This brief is written by law professors who research and write about access to justice and the regulation of the legal profession. They share a common interest in improving access to legal assistance for low- and moderate-income people facing debt collection actions and are especially interested in the case discussed here because it presents an important question about whether laws prohibiting the “unauthorized practice of law” infringe upon nonlawyers’ political expression and collective activity to obtain meaningful access to the courts.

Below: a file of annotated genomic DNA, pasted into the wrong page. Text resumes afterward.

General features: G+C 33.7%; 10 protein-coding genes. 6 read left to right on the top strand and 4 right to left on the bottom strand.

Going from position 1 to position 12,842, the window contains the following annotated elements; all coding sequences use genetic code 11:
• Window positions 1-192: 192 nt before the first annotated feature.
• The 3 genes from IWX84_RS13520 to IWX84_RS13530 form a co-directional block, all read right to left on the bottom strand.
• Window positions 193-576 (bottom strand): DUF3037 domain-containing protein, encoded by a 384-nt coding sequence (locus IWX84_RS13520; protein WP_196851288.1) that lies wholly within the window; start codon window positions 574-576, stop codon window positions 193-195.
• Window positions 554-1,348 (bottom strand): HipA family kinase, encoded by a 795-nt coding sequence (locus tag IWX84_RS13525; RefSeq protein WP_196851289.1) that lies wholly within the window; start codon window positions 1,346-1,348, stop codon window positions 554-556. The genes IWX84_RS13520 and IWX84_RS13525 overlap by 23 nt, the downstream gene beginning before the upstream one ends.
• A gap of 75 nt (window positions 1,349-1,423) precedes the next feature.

This brief considers the following :
A. New York law prohibits nonlawyers from providing individualized legal advice, even when the advice is simple and free.
B. Plaintiffs’ program would constitute the unauthorized practice of law and could expose Plaintiffs to criminal prosecution.
C. Exposure to criminal prosecution prevents Plaintiffs from offering legal advice and serves as a systemic barrier to accessing justice, even absent formal enforcement.